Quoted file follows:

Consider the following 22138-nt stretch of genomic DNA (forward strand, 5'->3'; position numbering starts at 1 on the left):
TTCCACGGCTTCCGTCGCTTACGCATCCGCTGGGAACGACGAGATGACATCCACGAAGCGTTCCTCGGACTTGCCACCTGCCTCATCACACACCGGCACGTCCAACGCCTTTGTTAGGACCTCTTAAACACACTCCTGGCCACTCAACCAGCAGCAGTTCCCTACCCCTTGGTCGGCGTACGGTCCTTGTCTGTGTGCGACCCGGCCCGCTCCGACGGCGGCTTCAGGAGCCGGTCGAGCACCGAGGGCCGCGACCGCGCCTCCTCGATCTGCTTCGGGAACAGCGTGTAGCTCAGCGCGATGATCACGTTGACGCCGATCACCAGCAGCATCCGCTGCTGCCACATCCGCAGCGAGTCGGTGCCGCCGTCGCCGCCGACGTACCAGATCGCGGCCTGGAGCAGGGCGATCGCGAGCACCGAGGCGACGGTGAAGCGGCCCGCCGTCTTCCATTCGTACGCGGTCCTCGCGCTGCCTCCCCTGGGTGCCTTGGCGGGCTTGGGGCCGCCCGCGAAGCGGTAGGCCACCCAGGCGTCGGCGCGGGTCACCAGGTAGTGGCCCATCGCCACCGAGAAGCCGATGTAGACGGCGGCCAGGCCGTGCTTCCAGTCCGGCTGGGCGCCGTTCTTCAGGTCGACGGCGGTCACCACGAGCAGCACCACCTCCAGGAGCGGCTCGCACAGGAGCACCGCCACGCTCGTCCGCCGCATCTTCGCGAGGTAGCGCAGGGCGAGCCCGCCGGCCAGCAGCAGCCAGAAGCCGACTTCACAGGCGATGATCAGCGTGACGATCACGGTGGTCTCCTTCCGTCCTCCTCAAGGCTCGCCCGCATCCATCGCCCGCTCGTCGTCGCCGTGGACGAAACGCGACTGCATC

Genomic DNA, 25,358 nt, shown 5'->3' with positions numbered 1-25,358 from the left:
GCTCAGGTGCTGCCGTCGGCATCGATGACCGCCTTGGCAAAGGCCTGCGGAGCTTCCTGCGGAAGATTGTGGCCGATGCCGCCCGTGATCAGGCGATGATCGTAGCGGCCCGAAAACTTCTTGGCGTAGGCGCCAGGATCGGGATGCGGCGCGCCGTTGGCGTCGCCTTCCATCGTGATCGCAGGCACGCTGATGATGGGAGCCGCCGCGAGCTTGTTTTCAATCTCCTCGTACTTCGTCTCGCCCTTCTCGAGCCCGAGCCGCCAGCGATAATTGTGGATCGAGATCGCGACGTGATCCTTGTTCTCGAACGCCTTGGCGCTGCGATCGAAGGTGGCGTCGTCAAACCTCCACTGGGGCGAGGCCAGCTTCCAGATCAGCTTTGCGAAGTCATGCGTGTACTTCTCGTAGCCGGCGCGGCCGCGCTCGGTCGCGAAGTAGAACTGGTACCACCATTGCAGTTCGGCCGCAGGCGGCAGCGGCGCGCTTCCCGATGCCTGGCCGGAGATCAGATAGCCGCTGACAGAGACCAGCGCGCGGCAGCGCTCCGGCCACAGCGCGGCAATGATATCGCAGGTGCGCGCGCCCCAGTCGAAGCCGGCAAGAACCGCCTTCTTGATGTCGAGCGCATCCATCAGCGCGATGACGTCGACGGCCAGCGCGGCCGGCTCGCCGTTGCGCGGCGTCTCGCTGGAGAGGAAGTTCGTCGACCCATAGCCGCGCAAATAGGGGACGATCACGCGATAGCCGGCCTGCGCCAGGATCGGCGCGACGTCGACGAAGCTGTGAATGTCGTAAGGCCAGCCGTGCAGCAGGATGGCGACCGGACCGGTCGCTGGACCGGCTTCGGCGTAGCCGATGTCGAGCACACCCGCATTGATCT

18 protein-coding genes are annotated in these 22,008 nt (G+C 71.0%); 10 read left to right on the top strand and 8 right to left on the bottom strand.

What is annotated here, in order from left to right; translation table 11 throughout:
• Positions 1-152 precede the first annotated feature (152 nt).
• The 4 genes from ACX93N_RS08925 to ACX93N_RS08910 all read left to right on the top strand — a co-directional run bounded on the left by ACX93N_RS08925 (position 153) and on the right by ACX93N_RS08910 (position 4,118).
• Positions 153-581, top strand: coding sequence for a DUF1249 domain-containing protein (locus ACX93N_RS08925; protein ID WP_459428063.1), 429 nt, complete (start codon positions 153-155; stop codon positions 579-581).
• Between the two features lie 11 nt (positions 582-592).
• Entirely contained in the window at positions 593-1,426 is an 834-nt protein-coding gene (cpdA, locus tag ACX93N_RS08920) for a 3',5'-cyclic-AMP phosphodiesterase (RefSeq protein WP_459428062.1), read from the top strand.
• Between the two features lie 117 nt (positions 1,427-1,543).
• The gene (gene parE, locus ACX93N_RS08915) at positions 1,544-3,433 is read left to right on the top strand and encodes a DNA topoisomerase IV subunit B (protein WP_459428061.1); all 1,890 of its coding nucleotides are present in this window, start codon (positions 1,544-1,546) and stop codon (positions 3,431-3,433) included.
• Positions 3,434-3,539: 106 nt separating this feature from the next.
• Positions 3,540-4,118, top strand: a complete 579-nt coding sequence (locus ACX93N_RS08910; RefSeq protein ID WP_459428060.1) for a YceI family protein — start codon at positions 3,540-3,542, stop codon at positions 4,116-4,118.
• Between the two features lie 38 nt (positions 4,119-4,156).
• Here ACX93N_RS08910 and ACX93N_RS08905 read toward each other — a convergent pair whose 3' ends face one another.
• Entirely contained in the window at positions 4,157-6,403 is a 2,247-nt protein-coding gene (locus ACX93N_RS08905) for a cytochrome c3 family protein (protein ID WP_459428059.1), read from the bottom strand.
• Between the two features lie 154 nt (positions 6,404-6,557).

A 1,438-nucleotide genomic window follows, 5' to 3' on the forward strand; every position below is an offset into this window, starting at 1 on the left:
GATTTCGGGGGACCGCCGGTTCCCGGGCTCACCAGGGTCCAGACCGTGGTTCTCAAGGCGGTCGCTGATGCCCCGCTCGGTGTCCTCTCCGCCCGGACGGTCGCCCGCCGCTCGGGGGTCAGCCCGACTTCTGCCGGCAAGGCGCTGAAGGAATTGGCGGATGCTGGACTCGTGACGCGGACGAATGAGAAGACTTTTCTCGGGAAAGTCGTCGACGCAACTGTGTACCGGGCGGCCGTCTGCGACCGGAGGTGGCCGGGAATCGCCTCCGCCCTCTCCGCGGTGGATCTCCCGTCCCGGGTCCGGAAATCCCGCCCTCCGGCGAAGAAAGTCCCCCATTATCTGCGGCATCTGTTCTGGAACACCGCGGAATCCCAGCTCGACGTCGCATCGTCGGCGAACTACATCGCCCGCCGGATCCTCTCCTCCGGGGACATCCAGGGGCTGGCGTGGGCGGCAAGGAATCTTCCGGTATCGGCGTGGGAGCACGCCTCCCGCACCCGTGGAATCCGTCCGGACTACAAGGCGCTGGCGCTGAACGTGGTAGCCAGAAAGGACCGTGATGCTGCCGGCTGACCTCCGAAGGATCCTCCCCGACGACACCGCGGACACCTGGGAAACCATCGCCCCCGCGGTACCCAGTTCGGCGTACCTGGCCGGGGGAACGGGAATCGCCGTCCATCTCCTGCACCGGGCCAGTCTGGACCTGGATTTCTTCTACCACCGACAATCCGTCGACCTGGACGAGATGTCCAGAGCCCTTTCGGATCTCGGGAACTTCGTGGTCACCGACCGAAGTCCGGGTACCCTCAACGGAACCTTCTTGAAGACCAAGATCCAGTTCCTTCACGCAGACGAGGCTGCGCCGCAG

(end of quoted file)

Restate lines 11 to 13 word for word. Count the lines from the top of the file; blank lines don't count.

• Entirely contained in the window at positions 593-1,426 is an 834-nt protein-coding gene (cpdA, locus tag ACX93N_RS08920) for a 3',5'-cyclic-AMP phosphodiesterase (RefSeq protein WP_459428062.1), read from the top strand.
• Between the two features lie 117 nt (positions 1,427-1,543).
• The gene (gene parE, locus ACX93N_RS08915) at positions 1,544-3,433 is read left to right on the top strand and encodes a DNA topoisomerase IV subunit B (protein WP_459428061.1); all 1,890 of its coding nucleotides are present in this window, start codon (positions 1,544-1,546) and stop codon (positions 3,431-3,433) included.